Helped swing the key state of New York away from the Federalists in the Election of 1800, Jefferson's first-term Vice President. When he was dropped from the cabinet in Jefferson's second term, he joined a group of Federalists to plot the secession of New England and New York. Hamilton foiled these plans and Burr challenged him to a duel in which he killed Alexander Hamilton. Later, he was arrested and tried for treason and once acquitted he fled for Europe where he urged Napoleon to invade America.
An American naval officer who captured a British fleet on Lake Erie and infused new life into the American cause in the War of 1812. "We have met the enemy and they are ours
Francis Scott Key
An American who was detained in the War of 1812 who wrote the words of "The Star-Spangled Banner"
The fifth president of the United States. He warned the European powers in the Monroe Doctrine which featured noncolonization and nonintervention, concerned with the security of his own country.
A British foreign secretary that proposed that the US combine with Britain in a joint declaration renouncing any interest in acquiring Latin American territory and warning Europeans to keep their hands off of the Latin American republics.
John Quincy Adams
Sixth president of the US. Secretary of State to James Monroe who largely helped Monroe form the Monroe Doctrine. He also drew up the Adams-Onis treaty.
Seventh President of the US. A major general in the US army in the War of 1812. The first president from the West and the first nominated at a formal party convention. Only the second president with a college education. The spoils system came was introduced. The Trail of Tears occurred during this presidency.
John C. Calhoun
Was a disunionist in defense of the South and slavery who advocated for a dual presidency.
A congressman who was very devoted to the union. "One country, one constitution, and one destiny."
A representative who promoted his nationalistic "American System" of protective tariffs for eastern manufactures and federally financed canals and highways to benefit the West. Also known as the Great Compromiser. Ran for president.
Was a soldier, lawyer, congressman, and governor in Tennessee and was elected to the US Senate and the governorship of Texas. Forced into retirement when his support for the Union caused him to spurn the Confederacy in the Civil War.
the "Father of the Factory System"; a British mechanic who memorized the plans for British machinery and escaped to America where he put into operation the first efficient American machinery for spinning cotton thread. Began child labor in factories.
Inventor of the cotton gin who renewed slavery and perhaps increased the likeliness of the Civil War.
Inventor of the sewing machine that had limited commercial appeal.
Perfected Elias Howe's invention of the sewing machine and introduced an installment buying plan which helped place sewing machines in most middle-class households.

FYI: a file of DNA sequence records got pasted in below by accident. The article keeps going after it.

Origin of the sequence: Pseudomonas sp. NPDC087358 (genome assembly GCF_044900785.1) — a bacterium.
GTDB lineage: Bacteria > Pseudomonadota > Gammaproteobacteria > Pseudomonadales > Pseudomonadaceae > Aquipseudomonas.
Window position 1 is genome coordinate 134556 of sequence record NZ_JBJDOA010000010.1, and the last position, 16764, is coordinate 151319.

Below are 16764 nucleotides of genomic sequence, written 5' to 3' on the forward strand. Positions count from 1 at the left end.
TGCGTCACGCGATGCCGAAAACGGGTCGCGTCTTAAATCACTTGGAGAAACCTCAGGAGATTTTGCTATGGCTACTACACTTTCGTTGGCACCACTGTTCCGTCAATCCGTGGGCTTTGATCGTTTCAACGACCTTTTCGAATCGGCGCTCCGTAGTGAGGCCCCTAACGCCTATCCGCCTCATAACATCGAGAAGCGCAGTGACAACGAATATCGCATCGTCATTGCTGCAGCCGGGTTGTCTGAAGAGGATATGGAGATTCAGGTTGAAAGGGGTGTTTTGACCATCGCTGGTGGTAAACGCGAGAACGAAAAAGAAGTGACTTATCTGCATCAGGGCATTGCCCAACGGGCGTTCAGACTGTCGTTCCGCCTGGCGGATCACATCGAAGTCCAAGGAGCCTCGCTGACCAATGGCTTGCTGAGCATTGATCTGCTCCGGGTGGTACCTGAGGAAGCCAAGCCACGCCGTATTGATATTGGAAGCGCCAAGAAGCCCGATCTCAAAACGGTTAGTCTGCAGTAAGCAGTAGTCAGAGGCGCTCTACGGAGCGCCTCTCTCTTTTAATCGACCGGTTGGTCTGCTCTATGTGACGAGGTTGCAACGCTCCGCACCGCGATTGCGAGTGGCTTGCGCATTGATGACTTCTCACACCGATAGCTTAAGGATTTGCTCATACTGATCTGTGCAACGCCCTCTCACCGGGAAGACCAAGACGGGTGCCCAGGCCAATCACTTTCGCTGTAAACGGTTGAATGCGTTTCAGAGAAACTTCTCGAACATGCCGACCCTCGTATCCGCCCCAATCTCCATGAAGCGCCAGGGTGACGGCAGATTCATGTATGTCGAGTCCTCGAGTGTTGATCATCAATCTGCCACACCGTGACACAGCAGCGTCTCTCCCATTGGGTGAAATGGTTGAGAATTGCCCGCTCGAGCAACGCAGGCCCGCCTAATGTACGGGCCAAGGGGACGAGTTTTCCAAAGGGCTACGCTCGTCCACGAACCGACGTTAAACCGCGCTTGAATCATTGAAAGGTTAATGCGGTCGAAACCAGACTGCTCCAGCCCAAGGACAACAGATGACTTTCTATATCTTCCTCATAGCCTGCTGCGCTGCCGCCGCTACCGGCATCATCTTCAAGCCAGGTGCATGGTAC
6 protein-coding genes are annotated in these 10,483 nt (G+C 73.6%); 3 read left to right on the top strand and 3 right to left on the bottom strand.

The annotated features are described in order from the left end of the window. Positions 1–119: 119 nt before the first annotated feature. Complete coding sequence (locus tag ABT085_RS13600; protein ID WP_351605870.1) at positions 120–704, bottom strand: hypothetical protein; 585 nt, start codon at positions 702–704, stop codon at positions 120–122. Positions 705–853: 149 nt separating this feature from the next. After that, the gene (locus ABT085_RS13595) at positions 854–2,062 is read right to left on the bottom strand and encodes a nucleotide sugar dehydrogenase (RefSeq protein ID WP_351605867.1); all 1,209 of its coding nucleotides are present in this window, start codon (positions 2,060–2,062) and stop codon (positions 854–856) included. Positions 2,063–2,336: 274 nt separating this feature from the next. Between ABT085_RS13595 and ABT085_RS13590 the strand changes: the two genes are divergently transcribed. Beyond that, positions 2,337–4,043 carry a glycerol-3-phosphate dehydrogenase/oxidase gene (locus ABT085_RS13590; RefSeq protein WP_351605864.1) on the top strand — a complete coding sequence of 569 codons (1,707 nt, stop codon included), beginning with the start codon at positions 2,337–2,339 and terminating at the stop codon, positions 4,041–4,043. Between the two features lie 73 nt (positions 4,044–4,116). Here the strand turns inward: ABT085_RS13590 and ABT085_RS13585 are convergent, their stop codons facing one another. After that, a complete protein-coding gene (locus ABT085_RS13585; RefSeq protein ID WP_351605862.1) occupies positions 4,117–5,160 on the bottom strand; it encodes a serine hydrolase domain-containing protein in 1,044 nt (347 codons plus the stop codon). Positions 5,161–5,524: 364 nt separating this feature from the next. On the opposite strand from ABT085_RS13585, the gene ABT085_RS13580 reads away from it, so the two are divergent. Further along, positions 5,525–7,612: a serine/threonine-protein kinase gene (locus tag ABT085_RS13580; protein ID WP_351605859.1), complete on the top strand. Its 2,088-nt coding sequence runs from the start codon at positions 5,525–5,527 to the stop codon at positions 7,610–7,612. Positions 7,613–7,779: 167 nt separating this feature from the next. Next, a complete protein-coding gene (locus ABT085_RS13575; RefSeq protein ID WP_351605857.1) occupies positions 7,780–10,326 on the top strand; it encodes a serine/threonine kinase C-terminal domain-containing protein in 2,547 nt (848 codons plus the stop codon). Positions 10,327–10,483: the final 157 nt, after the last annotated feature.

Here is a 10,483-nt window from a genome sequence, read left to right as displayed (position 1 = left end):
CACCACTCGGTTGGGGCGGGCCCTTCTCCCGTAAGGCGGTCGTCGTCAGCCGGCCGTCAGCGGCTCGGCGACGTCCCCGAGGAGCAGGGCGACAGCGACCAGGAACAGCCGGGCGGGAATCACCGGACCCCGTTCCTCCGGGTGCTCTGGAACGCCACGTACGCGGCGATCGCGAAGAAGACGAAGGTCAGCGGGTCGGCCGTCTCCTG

Inventor of the telegraph which revolutionized news gathering, diplomacy, and finance.
Produced a steel plow that broke the stubborn soil of the West that was light enough to be pulled by horses.
Invented the mechanical reaper that greatly assisted the West, allowing a single man to do the work of five. Assisted in the agricultural growth of America.
Installed a powerful steam engine in a vessel, inventing the steam boat and now allowing people to travel regardless of wind, wave, tide, and downstream currents, therefore doubling America's streams' carrying capacity. Steamboats played a vital role in opening the West and the South.
A well known Methodist "circuit rider" or traveling frontier preacher. Called upon sinners to repent from Tennessee to Illinois and converted thousands of souls to the Lord.
The greatest of the revival preachers. Said to have converted half a million people. Established a theology department at the newly founded Oberlin College in Ohio where he helped train a generation of ministers.
Founder of the Mormon Church, was reputed to have had several wives. Was murdered in 1844 in a mob in Carthage, Illinois and the movement almost collapsed.
Successor to Joseph Smith. An aggressive leader, an eloquent preacher, and a gifted administrator. Led the Mormons to Utah.
A graduate of Brown University and secretary of the Massachusetts Board of Education, he campaigned for more and better schoolhouses, longer school terms, higher pay for teachers, and an expanded curriculum.
New England teacher-author who travelled 60,000 miles in 8 years to assemble her damning reports on insanity and asylums. Her petition to the Massachusetts legislature resulted in improved conditions and in a gain for the concept that the demented were not willfully perverse but mentally ill.
Elizabeth Cady Stanton
One of the most persistent battlers for women's suffrage. Organized the Seneca Falls Convention.
Susan B Anthony
Quaker-reared, one of the most persistent battlers for women's suffrage, a militant lecturer for women's rights.
James Fennimore Cooper
A famous romantic author whose fame rests on his five Leatherstocking Tales featuring Natty Bumppo. A deep theme was an exploration of the viability and destiny of America's republican experiment. Emblematic tales of the vanishing frontier.
Ralph Waldo Emerson
The best known transcendentalist who did the address, "The American Scholar" which urged American writers to throw off European traditions. Stressed self reliance, self improvement, self confidence, optimism, and freedom.
Henry David Thoreau
Emerson's close associate, a poet, a mystic, a transcendentalist, and a nonconformist. Condemned the government for supporting to supporting slavery. Was jailed for a night for refusing to pay his poll tax. Well known for Walden: Or Life in the Woods, a record of his two years of simple existence in a hut built on the edge of Walden Pond.
Wrote a famous collection of poems called Leaves of Grass. His landmark was "Song of Myself." Located divinity in natural objects as well as the human body.
A poet who secluded herself, an extreme example of the romantic artist's desire for social remove. Explored universal themes of nature, love, death, and immortality.
His masterpiece was Moby Dick, an American transcendentalist.